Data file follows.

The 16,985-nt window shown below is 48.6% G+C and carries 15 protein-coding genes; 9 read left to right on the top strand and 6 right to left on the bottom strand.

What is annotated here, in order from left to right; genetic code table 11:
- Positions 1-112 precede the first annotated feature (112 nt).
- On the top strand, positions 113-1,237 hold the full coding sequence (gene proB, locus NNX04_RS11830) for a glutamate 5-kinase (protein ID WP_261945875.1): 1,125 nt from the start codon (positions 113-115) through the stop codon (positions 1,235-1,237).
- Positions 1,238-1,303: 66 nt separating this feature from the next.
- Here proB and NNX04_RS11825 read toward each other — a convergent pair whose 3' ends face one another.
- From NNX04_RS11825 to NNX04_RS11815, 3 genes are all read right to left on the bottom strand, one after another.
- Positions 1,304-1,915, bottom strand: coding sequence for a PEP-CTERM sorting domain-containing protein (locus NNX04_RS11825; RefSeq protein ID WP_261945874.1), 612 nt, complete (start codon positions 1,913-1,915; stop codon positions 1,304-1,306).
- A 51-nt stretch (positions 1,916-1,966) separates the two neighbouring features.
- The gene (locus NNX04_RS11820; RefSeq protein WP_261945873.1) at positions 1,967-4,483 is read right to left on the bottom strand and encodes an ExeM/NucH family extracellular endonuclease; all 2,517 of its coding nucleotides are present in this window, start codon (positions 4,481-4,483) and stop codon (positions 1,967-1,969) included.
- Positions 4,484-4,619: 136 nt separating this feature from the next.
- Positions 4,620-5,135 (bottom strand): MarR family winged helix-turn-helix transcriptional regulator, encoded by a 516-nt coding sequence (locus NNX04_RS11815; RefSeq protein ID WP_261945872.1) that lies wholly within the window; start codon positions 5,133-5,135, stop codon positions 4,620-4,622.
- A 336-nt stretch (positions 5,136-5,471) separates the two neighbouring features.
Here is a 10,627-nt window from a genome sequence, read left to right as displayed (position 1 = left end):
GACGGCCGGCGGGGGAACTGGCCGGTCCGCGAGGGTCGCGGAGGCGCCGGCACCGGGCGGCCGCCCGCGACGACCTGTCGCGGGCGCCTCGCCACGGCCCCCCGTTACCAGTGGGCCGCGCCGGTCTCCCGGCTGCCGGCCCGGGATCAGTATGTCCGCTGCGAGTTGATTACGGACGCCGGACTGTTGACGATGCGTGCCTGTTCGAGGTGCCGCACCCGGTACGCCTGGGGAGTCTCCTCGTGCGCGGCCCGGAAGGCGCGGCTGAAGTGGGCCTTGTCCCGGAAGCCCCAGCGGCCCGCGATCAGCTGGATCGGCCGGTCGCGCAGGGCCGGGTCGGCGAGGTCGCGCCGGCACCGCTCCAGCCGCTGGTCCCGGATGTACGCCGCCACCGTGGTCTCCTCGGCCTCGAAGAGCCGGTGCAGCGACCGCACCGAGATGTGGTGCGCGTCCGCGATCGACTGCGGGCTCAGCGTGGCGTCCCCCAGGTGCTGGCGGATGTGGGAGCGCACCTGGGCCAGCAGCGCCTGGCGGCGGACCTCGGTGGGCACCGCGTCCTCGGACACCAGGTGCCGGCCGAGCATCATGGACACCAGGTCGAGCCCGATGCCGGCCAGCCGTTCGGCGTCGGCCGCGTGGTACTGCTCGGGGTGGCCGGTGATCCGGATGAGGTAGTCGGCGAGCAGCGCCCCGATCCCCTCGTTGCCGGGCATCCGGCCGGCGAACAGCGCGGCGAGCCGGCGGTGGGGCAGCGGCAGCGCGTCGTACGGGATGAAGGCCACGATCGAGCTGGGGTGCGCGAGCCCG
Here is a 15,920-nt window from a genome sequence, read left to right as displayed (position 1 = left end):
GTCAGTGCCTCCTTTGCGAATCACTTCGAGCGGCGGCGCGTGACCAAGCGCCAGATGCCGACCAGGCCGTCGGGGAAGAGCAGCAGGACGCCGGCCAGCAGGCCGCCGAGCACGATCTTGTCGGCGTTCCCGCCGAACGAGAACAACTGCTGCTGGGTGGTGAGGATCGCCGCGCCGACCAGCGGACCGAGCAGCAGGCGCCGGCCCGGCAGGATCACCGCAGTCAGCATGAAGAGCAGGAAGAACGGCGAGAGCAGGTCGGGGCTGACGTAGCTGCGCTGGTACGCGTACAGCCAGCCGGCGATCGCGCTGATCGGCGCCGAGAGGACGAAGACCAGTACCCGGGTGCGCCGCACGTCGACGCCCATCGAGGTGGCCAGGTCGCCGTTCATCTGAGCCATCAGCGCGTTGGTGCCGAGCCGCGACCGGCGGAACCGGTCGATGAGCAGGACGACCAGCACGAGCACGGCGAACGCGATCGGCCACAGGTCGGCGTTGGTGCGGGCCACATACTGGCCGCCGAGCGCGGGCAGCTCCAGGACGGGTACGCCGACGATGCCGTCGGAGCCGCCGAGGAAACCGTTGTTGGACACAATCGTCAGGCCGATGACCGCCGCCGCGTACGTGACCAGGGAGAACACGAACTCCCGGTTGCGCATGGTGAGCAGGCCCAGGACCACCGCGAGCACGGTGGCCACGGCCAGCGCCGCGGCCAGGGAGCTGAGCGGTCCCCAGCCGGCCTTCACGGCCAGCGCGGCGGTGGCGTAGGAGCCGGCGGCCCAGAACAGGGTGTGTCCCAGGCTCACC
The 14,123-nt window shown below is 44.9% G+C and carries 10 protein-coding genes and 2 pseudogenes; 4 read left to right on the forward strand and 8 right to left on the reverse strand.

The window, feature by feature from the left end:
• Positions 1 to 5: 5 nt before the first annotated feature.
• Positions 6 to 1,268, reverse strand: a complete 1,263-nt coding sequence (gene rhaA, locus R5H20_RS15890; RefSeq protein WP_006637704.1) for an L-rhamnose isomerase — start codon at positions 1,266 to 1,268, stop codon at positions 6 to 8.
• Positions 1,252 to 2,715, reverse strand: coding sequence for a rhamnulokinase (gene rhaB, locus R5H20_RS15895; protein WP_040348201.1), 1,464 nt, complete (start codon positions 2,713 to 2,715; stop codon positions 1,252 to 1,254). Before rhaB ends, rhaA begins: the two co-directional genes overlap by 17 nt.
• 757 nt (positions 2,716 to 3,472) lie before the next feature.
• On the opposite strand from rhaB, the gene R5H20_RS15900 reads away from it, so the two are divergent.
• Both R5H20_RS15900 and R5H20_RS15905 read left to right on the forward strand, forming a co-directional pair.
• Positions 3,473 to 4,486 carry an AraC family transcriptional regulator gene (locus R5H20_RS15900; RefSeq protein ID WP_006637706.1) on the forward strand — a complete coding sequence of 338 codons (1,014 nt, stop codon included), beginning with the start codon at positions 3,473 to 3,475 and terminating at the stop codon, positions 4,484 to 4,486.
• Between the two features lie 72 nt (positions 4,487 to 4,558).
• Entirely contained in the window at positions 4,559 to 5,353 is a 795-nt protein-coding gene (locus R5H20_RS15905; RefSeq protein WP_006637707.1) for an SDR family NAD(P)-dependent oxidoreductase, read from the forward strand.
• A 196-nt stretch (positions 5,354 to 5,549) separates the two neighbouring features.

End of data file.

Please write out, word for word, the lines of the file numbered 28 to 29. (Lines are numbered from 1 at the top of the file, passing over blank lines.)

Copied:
• Entirely contained in the window at positions 4,559 to 5,353 is a 795-nt protein-coding gene (locus R5H20_RS15905; RefSeq protein WP_006637707.1) for an SDR family NAD(P)-dependent oxidoreductase, read from the forward strand.
• A 196-nt stretch (positions 5,354 to 5,549) separates the two neighbouring features.